My right hon. Friend the Secretary of State has regular discussions with the First Minister and Welsh Ministers on a range of issues, including the UK shared prosperity fund.
Nadolig llawen i chi, Mr Speaker.
We have heard a lot from the Minister about the shared prosperity fund this morning, but I am still none the wiser on the details. What guarantees can the Minister provide that the long-awaited shared prosperity fund will provide no reduction in moneys received by the Welsh Government compared with current structural funding? What guarantees can the Minister provide that it will be the Welsh Government who decide how the money is allocated in Wales?
We have already made the commitment that the amount of money will match everything that came from Europe. Previously, the European Union held the strings and controlled how the money was spent; now, it will be the UK Government working in partnership with local authorities and the Welsh Government to ensure that the money is spent wisely.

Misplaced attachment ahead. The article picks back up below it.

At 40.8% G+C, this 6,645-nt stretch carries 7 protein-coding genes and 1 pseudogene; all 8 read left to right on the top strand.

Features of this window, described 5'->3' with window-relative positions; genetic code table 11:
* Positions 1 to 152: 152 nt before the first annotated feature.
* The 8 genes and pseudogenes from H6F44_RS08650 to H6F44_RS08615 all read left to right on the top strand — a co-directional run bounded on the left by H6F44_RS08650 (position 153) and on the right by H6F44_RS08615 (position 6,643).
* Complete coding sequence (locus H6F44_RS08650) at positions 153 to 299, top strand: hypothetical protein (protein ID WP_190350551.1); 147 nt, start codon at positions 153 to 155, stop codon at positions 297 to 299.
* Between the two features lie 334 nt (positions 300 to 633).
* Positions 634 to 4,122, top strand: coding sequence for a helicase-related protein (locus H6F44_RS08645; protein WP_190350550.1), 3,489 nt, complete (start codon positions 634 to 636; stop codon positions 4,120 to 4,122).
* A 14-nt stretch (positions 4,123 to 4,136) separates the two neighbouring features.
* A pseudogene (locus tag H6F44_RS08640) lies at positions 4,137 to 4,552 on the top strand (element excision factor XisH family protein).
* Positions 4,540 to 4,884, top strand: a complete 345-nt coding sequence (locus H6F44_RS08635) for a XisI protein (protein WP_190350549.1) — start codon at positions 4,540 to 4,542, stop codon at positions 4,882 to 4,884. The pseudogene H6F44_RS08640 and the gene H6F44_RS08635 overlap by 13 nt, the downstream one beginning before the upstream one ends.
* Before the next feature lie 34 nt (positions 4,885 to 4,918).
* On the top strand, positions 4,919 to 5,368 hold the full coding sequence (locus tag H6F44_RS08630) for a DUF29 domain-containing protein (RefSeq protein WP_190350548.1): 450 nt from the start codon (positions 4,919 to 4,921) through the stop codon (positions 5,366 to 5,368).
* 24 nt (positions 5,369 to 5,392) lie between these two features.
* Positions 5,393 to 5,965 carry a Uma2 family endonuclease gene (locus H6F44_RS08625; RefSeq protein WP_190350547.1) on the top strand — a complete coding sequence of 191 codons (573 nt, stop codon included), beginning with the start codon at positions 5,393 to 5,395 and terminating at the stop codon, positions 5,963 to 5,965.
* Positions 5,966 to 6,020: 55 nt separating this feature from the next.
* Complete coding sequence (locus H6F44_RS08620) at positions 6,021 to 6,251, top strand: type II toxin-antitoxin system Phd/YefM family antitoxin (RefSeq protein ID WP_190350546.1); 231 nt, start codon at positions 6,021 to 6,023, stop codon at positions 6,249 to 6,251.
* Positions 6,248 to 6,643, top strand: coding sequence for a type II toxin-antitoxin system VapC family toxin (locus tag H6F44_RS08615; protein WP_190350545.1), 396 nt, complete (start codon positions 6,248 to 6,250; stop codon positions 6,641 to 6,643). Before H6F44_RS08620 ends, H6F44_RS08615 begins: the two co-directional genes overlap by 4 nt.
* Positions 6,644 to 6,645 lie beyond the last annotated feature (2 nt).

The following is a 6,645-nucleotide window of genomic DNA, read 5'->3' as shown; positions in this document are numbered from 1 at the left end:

The shared prosperity fund will mean more money going into Wales, along with more powers, which will come about as a result of Brexit, going to Wales. We are looking forward to putting our Conservative record before the people of Wales in the elections next May.
If, like the road to hell, this UK Government’s proposals regarding the shared prosperity fund are littered with good intentions, their actions, as with the United Kingdom Internal Market Bill, show that they are most interested in accumulating power to themselves. Please can the Minister explain when exactly we will learn what the mechanism will be for involving the Welsh Government in deciding which people, communities and local businesses will receive the necessary funding to enable them to level up, who will be the final arbiter, how much money will be available and when the process will begin?
We have already said that discussions are ongoing, that the money will be matched, and that the shared prosperity fund will deliver our levelling-up agenda across Wales. The Labour party spent a long time saying that there would not be any money and that there would not be any interest in Wales, but the reality is that we have shown that the money will be there and we want to make sure that it is used properly. Those sorts of arguments might raise a few cheers at Labour party conferences, but the people of Wales will be pleased to know that that money is going to come and that that interest in levelling up the whole of Wales will follow.